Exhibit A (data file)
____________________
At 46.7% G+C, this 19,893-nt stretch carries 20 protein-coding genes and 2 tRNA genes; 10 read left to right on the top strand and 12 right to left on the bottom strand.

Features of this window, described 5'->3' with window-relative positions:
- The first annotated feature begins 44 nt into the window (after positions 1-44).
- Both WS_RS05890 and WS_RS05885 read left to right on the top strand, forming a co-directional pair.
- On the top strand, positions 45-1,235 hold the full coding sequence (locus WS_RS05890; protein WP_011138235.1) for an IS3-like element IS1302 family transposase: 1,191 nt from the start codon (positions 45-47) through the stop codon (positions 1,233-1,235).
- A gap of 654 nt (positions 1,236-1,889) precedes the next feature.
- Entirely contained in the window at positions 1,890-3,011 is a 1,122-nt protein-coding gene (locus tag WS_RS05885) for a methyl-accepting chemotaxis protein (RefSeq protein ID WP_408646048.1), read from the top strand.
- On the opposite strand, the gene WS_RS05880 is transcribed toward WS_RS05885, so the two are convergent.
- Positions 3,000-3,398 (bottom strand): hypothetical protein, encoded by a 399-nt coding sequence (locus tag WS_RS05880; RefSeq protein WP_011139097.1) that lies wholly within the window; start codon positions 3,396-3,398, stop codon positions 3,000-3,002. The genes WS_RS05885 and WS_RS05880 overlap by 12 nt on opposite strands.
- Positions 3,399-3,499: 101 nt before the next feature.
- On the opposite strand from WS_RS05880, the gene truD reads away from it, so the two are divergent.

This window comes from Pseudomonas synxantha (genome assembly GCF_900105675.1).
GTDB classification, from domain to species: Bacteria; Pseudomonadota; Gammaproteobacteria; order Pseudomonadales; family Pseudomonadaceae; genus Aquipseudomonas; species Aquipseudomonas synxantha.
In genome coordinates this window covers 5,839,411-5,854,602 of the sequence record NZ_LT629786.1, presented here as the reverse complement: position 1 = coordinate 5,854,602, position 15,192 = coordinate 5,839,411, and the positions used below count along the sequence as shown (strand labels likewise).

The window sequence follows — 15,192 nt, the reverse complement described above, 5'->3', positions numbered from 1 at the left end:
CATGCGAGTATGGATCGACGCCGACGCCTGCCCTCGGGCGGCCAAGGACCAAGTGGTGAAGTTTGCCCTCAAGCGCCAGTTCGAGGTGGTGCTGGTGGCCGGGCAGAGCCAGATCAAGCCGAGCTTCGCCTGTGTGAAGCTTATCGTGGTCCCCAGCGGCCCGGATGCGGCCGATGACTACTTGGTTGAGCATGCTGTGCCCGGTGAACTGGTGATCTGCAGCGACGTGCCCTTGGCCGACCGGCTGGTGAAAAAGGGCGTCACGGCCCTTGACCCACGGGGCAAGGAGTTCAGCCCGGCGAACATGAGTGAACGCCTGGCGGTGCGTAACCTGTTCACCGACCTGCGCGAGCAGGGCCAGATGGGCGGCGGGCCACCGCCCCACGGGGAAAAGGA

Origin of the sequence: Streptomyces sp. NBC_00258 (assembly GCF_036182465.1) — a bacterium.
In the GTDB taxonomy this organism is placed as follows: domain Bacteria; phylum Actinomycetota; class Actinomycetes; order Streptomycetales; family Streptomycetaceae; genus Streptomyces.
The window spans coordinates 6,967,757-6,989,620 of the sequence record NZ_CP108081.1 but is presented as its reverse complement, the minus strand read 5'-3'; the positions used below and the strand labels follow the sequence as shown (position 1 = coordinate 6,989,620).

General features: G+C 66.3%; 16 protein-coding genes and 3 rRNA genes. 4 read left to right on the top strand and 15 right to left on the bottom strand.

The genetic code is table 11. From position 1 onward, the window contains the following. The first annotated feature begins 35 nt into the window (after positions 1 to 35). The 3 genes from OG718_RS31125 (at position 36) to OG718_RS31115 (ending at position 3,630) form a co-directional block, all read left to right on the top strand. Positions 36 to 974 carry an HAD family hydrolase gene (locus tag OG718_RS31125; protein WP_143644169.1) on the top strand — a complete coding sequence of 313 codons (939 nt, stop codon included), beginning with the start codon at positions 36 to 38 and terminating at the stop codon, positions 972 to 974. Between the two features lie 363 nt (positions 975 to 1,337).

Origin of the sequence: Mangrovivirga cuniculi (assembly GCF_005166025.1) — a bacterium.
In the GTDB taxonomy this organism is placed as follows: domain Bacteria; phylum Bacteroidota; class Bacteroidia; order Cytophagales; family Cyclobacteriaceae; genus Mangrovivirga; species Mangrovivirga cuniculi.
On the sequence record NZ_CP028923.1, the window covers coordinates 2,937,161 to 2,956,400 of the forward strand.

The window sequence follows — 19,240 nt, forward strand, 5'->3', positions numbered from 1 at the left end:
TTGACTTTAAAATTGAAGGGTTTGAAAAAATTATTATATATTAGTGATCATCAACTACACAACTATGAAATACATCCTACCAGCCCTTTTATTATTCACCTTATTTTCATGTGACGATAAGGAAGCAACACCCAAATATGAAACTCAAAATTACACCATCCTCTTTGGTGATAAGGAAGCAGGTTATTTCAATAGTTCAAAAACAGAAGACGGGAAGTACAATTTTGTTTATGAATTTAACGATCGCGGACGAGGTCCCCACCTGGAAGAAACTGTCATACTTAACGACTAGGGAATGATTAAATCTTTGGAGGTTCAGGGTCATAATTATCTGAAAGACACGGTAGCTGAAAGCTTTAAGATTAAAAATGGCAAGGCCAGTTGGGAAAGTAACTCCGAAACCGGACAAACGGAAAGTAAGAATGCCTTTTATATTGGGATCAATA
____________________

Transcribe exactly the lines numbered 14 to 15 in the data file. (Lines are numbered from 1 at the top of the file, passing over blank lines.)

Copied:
In genome coordinates this window covers 5,839,411-5,854,602 of the sequence record NZ_LT629786.1, presented here as the reverse complement: position 1 = coordinate 5,854,602, position 15,192 = coordinate 5,839,411, and the positions used below count along the sequence as shown (strand labels likewise).

The window sequence follows — 15,192 nt, the reverse complement described above, 5'->3', positions numbered from 1 at the left end: